Voluntourism. It’s definitely a buzzword nowadays, isn’t it? I have always called it philanthropic travel (which is really hard to say, honestly!), but no matter what it’s called, I personally think that they are trips worth taking. One recent trip of mine involved heading to Centro Infantil de los Angeles in San Miguel de Allende, Mexico to volunteer for a few days at a daycare. Here is what I experienced. P.S. You can experience it, too!
I was invited as a guest by Centro Infantil with the express purpose of letting others know about getting involved in volunteering. I came away with more – a heart, vision, and love for their programs. All opinions are mine.
just a word before I begin…
Before I start, I want to communicate to you that YOU can take this trip. Besides visiting some of the other outreaches, you can do exactly what I did for as long or as little (3-day minimum) as you would like. So, instead of viewing this as my trip and my experiences – which they obviously are – I would love for you to look at it through a “do I want to take this trip” type of lens. If you are considering volunteer work, I think this is a perfect way!
about Centro Infantil de los Angeles
A bit of background about Centro Infantil is necessary before I go a bit further, so here is a brief history. Centro serves the purpose of providing free daycare to families that are in great need in San Miguel de Allende. It’s amazing to me that the city itself is full of expats, yet there is such poverty in the area. Many girls get pregnant young, and there are a lot of single mothers who need to work. This situation leaves a lot of children at home alone to fend for themselves while their parent(s) are out working. Centro Infantil fills this gap.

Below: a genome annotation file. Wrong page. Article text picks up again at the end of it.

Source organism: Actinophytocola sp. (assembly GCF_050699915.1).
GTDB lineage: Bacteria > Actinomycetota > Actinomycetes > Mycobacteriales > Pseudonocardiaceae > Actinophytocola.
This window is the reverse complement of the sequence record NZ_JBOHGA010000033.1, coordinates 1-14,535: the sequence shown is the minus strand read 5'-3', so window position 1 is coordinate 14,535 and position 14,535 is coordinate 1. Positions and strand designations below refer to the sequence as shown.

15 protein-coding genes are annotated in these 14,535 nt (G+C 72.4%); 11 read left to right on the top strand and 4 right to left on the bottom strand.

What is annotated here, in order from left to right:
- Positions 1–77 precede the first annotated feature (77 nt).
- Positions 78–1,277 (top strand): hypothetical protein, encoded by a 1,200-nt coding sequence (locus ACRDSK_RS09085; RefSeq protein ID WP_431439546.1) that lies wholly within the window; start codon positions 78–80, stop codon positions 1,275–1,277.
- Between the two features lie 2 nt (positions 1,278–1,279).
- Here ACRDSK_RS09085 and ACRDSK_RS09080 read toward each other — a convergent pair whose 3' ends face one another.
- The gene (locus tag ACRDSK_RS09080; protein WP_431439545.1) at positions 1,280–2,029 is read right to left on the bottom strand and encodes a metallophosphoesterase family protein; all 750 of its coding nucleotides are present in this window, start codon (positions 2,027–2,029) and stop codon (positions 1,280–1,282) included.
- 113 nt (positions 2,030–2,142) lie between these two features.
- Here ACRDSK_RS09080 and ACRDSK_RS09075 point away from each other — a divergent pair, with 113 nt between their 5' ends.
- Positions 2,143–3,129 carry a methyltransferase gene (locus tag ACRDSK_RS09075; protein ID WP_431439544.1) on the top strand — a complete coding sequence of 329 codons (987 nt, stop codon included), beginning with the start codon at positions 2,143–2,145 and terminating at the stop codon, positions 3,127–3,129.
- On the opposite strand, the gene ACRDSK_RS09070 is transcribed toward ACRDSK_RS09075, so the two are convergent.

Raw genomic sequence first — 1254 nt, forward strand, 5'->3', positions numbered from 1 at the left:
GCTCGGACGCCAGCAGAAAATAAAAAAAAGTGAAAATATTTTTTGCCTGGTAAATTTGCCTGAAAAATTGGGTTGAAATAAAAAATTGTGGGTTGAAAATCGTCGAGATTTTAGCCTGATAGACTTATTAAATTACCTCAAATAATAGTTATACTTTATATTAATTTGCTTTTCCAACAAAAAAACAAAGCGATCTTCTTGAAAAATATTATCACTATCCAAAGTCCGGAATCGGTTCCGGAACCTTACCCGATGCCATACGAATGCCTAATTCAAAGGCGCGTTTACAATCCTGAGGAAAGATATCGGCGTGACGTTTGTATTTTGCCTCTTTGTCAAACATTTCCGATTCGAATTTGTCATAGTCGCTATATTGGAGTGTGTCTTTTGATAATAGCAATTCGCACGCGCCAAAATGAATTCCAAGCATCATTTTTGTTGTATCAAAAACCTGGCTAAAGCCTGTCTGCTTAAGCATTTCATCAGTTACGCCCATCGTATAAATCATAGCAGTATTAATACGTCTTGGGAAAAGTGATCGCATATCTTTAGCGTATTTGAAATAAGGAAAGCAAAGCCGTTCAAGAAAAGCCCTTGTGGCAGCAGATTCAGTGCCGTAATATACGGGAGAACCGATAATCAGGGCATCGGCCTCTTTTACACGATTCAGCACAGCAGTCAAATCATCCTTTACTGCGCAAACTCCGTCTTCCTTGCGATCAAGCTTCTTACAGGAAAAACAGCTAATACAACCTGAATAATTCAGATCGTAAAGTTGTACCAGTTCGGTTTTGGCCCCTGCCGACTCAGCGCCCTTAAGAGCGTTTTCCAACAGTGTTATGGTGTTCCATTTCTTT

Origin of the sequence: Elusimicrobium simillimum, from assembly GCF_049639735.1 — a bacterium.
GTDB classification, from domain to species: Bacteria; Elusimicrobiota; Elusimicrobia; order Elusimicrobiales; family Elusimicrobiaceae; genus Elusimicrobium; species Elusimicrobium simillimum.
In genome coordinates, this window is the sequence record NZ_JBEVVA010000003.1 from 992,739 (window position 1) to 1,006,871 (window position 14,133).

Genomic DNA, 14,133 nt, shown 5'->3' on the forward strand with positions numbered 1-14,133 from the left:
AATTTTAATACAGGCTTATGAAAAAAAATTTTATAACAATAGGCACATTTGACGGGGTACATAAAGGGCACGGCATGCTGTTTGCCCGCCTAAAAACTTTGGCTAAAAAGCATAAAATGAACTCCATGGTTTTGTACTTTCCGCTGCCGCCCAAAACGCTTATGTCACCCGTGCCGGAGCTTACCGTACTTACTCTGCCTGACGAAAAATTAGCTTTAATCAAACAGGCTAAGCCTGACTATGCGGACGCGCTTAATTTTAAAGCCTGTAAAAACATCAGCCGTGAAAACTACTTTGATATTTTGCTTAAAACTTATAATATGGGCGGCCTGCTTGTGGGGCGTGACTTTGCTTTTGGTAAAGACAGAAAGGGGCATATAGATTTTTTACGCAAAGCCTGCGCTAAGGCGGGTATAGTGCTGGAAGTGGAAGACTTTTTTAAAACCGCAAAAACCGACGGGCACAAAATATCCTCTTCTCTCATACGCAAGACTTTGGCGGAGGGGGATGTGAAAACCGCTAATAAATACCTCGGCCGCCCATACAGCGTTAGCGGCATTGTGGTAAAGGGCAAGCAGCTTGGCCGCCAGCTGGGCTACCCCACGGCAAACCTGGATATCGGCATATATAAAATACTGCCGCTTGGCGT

Their center can take up to 100 children from a few months old through preschool age. Mothers are also asked to volunteer at Centro doing jobs such as cleaning and helping with the children. Several staff members are employed to cook for the children – they receive both breakfast and lunch – and also manage the classrooms. So, children who formerly could have been left to fend for themselves are being cared for, fed nutritious meals, interacting with others, learning, and also being introduced to English (mainly through the volunteer programs).
To me, it is definitely a win-win!
Centro Infantil de los Angeles
This may seem like an odd place to start, but I want you to journey along with me! When I think of Mexico, I think of a quick jaunt to destinations from the airport and gorgeous beaches – I took 3 bathing suits and wore none of them, lol. San Miguel de Allende is in the middle, nowhere near a beach, and it is also about a 2-hour ride from the Leon/Guanajuato airport. Centro Infantil was able to arrange transport for me, which was a lifesaver! So, I arrived late at night, and the first thing I saw was the facilities. The volunteers stay on property, which is so convenient! The rooms are next to the daycare and separated by the playground.
Pictured below is the kitchen area where volunteers can cook for themselves. There is a long table, which was fabulous for talking, checking emails and getting to know the others in the volunteer house. You will also see the room where I stayed with my roommates, Alison and Lauren (miss you girls!). I had the middle bed.
Sidebar: roosters in Mexico are very confused and crow a bit at all hours of the night. My roommate, Lauren, was smart enough to set her phone on white noise all night long, so we were blissfully unaware of the crowing. I’d highly suggest downloading a white noise app (or taking earplugs, although the noise isn’t THAT bad) before you head out. And, yes, there is wifi at the volunteer house. Super important, right?